• Representation of bilateral and international trade
global cge model structure production sector
Global CGE Model Structure – Production Sector

Nested CES structure of the model for production sectors

cge model production sector cont
CGE Model – Production Sector (Cont.)

Cost minimization formulation

  • where VAE is the value added and energy bundle, ND is the non energy bundle. PVA and PND are the prices of VAE and ND, respectively.

where X is gross output. VAE and ND correspond to the share parameters for VAE and ND, respectively, and VAEND is the elasticity of substitution between VAE and ND. VAE and ND are the productivity parameters that represent the state of the technology. The indices i, r, v and t correspond to sector, country/region, capital vintage and time, respectively.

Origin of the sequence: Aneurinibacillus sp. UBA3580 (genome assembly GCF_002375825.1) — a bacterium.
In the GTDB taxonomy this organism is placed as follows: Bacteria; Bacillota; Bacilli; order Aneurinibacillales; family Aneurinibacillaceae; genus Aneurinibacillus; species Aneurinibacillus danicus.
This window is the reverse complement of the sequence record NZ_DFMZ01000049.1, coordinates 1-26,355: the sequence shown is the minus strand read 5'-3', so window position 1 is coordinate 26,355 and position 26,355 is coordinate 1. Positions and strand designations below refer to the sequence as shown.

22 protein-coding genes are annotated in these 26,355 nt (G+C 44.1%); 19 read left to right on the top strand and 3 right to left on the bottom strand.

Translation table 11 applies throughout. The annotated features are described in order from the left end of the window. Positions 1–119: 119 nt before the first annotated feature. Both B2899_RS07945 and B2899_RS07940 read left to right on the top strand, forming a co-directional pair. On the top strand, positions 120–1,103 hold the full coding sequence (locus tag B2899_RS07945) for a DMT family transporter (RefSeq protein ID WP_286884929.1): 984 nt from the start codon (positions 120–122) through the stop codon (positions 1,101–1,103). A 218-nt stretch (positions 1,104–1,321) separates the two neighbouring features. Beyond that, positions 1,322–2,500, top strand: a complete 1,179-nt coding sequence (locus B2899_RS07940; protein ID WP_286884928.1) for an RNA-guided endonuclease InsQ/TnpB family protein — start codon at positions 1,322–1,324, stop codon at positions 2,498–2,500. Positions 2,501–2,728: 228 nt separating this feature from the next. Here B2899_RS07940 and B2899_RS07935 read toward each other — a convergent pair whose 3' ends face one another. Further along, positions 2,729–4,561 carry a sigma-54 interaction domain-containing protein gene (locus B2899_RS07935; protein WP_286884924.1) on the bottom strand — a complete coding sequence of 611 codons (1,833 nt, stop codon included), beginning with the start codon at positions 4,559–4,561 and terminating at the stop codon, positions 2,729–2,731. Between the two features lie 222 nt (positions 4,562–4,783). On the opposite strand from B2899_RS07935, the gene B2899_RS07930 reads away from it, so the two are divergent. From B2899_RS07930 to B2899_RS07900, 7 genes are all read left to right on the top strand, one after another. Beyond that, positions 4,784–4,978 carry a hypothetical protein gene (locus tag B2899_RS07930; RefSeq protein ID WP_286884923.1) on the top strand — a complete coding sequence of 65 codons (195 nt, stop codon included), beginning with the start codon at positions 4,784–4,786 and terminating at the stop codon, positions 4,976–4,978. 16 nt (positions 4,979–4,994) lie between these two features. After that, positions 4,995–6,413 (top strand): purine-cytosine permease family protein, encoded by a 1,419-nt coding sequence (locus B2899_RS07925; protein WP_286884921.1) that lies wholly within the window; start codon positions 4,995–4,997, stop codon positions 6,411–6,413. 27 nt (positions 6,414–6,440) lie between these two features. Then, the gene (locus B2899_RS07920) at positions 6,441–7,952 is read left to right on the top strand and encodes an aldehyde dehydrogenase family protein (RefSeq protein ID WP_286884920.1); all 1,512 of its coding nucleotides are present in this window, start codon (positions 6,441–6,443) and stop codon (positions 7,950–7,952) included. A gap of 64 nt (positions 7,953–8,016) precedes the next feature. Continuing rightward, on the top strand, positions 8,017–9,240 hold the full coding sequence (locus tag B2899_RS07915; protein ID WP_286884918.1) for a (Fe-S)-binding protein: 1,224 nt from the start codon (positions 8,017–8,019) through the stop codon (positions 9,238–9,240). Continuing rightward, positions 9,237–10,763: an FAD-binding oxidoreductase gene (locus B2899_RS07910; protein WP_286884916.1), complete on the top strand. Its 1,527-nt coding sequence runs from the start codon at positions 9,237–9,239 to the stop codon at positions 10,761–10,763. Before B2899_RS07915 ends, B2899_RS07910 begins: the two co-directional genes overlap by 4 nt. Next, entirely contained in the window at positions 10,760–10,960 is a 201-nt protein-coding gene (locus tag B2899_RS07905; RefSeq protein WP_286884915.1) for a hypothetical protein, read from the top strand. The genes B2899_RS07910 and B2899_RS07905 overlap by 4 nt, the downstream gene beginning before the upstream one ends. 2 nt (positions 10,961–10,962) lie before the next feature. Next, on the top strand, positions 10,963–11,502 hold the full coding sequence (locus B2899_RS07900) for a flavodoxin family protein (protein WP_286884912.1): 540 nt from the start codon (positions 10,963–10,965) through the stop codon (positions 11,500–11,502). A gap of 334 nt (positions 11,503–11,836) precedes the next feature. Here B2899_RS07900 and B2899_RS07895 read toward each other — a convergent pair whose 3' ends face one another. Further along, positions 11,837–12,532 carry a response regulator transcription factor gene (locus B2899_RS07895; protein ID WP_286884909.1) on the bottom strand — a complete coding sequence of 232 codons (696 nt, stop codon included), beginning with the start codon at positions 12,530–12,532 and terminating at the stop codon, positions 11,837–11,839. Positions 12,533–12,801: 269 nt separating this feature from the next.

cge model production sector cont7
CGE Model – Production Sector (Cont.)
  • Derivation of demand and price variables
  • In the similar manner, all demand and price variables were derived
global cge model energy sector
Global CGE Model – Energy Sector

Figure 1 (c): Nested CES structure of the model for energy demand

global cge model land use
Global CGE Model – Land Use

Figure 1 (b): Nested CET structure for land supply

global cge model land use cont
Global CGE Model – Land Use (Cont.)
  • Land is split into 18 Agro-Ecological Zones (AEZs)

*LGP stands for Length of growing period

model dynamics and closure
Model Dynamics and Closure
  • Medium variant of UN population forecasts
  • Per capita GDP growth is exogenous (World Bank projections)
  • Resource prices (e.g., oil price forecasts) are exogenous
  • Annual sector specific productivity growth (2.1% for agriculture, 1% for service and 2% for manufacturing)
  • Autonomous energy efficiency improvement (1% )
    • Long-term sustainability  Government deficit and capital account are fixed
data parameters
Data & Parameters
  • Data are coming from the GTAP (Global Trade Analysis Project) database (Purdue University, Indiana)